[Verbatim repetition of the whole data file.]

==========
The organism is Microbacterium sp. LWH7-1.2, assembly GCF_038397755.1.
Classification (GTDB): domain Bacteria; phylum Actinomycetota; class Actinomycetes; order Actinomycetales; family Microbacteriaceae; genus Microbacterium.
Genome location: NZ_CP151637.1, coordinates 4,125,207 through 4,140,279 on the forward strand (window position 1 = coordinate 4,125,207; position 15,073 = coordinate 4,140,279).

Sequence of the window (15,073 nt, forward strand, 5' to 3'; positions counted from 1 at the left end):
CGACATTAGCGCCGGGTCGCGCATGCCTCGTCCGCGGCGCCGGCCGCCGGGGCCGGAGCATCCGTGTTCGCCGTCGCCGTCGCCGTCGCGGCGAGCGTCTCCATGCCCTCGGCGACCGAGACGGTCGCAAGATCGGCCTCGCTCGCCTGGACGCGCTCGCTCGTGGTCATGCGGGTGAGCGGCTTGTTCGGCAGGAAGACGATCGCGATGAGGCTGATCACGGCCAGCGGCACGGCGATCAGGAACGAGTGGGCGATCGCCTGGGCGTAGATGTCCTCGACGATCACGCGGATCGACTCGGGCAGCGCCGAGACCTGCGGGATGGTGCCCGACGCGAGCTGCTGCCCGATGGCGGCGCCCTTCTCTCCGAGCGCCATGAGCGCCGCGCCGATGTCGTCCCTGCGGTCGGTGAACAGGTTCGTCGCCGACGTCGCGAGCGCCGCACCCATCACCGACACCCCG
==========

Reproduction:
The organism is Microbacterium sp. LWH7-1.2, assembly GCF_038397755.1.
Classification (GTDB): domain Bacteria; phylum Actinomycetota; class Actinomycetes; order Actinomycetales; family Microbacteriaceae; genus Microbacterium.
Genome location: NZ_CP151637.1, coordinates 4,125,207 through 4,140,279 on the forward strand (window position 1 = coordinate 4,125,207; position 15,073 = coordinate 4,140,279).

Sequence of the window (15,073 nt, forward strand, 5' to 3'; positions counted from 1 at the left end):
CGACATTAGCGCCGGGTCGCGCATGCCTCGTCCGCGGCGCCGGCCGCCGGGGCCGGAGCATCCGTGTTCGCCGTCGCCGTCGCCGTCGCGGCGAGCGTCTCCATGCCCTCGGCGACCGAGACGGTCGCAAGATCGGCCTCGCTCGCCTGGACGCGCTCGCTCGTGGTCATGCGGGTGAGCGGCTTGTTCGGCAGGAAGACGATCGCGATGAGGCTGATCACGGCCAGCGGCACGGCGATCAGGAACGAGTGGGCGATCGCCTGGGCGTAGATGTCCTCGACGATCACGCGGATCGACTCGGGCAGCGCCGAGACCTGCGGGATGGTGCCCGACGCGAGCTGCTGCCCGATGGCGGCGCCCTTCTCTCCGAGCGCCATGAGCGCCGCGCCGATGTCGTCCCTGCGGTCGGTGAACAGGTTCGTCGCCGACGTCGCGAGCGCCGCACCCATCACCGACACCCCG